Image: Ice Climbing in Cogne by Jan Van Winkel, some rights reserved. When you’re in a tough spot, it’s good to have a plan.
Depression is an old companion of mine. It doesn’t run my life, but it shows up periodically and moves into the guest room of my mind, helping itself to my energy and attention. In almost 59 years of living, I’ve acquired a lot of strategies for dealing with it (therapy, medication, exercise, meditation, etc) but one of the most powerful is something I call the Mitzvah Plan.
The basic idea is this: with 613 mitzvot to choose from, there are always mitzvot waiting to be done, from washing first thing in the morning to saying the bedtime Shema at night. Using the Mitzvah Plan, whenever I begin to be bothered with the thought patterns of depression, I look for the first available mitzvah and do it. Then I look for the next one, and I do that. I keep doing mitzvot until I feel better. I don’t have to think about it, I don’t have to enjoy it, I just need to do a mitzvah.
I came up with this back in rabbinical school, during a particularly bad stretch of depression, when the words we say at morning prayer jumped out at me:
These are the precepts whose fruits a person enjoys in this world but whose principal remains intact for him in the world to come, and these are they: . . .early attendance at the house of study morning and evening . . .– Shabbat 127a
My Hebrew was still pretty bad at that point, and I translated the bolded phrase above as “sit in the house of study morning and evening.” It was a mistranslation, but a blessing nonetheless. I decided that even in the depths of depression, I could manage to sit my tuchus in the chair at school. So I chose to focus on the fact that I was doing that mitzvah, and give myself credit. One mitzvah leads to another, the sages tell us, and I found that if I kept my mind focused on looking for the next mitzvah, my mind had a harder time getting stuck in dark places. By the time I realized my mistake with the original Hebrew phrase, the Mitzvah Plan was in place and working for me.
[Mind you, I was also seeing a therapist and taking antidepressants, too. The Mitzvah Plan is not a “cure.” It’s a spiritual discipline I’ve found helpful in fighting depression. If depression is an issue for you I encourage you to ask for competent help.]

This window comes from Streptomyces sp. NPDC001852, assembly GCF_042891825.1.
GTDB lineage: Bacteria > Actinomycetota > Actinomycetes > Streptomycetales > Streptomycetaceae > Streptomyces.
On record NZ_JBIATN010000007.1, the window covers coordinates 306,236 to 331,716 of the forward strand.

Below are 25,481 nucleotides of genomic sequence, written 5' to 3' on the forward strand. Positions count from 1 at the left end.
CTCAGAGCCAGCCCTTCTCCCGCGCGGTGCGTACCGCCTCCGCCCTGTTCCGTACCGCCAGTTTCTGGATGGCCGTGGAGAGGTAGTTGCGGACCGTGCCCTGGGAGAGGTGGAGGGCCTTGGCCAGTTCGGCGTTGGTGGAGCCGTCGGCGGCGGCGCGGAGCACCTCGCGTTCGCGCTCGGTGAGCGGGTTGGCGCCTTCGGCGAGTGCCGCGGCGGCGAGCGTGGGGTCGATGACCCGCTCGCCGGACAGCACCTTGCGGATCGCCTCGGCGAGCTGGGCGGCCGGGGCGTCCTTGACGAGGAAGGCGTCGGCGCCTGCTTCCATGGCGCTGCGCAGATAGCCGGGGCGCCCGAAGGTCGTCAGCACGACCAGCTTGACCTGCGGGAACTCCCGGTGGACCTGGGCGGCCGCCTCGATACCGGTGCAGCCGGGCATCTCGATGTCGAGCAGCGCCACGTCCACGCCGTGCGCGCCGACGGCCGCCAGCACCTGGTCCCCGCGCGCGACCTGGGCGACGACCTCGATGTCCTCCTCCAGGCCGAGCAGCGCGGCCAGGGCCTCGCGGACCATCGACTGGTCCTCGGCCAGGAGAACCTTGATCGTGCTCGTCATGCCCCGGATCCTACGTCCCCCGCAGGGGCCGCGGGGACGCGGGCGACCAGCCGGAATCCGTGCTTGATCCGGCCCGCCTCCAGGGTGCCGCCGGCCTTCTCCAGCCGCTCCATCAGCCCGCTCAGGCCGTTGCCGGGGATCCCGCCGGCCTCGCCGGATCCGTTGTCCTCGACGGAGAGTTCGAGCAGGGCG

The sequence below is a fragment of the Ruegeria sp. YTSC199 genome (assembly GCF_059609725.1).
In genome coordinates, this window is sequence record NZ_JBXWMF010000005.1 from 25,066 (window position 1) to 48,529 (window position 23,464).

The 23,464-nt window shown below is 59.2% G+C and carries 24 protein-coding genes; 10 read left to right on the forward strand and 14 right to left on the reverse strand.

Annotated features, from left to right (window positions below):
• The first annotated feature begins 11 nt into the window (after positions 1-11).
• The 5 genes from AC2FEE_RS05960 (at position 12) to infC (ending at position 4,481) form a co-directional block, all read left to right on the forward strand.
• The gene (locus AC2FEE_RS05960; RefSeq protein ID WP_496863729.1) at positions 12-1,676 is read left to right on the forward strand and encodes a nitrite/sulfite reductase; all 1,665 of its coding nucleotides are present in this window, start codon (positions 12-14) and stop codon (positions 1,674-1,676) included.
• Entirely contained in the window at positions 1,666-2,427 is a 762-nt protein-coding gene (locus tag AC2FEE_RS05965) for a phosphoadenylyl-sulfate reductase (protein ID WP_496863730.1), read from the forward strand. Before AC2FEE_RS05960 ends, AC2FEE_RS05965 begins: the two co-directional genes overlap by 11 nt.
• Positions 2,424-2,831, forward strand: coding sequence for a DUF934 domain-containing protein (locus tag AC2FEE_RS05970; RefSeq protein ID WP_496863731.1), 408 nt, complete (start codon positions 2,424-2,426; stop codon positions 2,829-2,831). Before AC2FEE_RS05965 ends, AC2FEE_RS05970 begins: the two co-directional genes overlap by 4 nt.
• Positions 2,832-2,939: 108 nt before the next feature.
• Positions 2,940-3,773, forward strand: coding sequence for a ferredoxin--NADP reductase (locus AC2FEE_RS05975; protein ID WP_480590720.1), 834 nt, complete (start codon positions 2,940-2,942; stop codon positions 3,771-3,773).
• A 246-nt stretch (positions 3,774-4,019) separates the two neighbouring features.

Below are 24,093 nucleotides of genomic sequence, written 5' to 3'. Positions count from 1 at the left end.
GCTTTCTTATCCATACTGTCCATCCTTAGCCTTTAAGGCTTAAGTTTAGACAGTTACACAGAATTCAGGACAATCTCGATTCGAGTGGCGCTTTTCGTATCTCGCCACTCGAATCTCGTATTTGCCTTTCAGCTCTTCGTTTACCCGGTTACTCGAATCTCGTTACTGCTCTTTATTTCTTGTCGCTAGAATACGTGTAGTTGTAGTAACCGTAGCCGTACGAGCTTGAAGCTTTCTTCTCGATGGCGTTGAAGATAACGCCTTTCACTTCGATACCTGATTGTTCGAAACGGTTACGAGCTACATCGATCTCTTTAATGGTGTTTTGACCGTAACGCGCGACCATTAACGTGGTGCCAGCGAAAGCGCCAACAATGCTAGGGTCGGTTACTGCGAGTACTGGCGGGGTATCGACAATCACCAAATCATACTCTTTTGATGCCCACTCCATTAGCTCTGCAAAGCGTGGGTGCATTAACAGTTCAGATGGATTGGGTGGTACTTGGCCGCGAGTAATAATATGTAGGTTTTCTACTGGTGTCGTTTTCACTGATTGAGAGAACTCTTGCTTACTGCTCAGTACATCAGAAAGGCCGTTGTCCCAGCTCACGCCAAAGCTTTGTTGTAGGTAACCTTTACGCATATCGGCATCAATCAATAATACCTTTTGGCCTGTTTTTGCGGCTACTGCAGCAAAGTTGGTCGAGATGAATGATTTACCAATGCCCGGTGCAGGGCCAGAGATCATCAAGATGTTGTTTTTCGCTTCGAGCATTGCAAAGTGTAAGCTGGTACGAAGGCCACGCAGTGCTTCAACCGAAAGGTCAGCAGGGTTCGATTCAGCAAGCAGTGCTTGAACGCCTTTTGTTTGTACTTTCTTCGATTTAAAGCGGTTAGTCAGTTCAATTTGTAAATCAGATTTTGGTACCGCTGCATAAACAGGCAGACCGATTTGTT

The Mitzvah Plan isn’t just for depression. Bored? Do a mitzvah. Frustrated? Do a mitzvah. Insomnia? Do a mitzvah. What, you did it and you are still bored, frustrated or awake? Do another mitzvah. And another. Keep doing mitzvot until you feel better or the world changes. Then do another mitzvah.
Sometimes it helps by taking me outside of myself to notice someone else’s troubles. Sometimes it helps by making me feel a bit better about myself. Sometimes it helps by just keeping me busy. But at least I’m not wasting my life thinking black thoughts or doing something I’ll regret later.
Where to find mitzvot? They are all around:
- Are there thank you notes that need writing?
- Give tzedakah. Very small amounts are still tzedakah.
- What time of day is it? So say the prayers for that time of day.
- Recycle something.
- Write or call a mourner and tell them you’re thinking of them.
- Do something kind for someone else.
- Take care of your body: wash or exercise or brush your teeth.
- Pay bills. (Did you know that paying workers on time is a mitzvah?)
- Study some Torah.
I know, some of these do not sound very “spiritual.” But in the Jewish tradition, they are mitzvot; they are acts that will make us holy if we do them with intent.
And I can say, from experience, that one mitzvah leads to another, that they can form a ladder on which to climb out of some pretty bad places. That’s life on the Mitzvah Plan.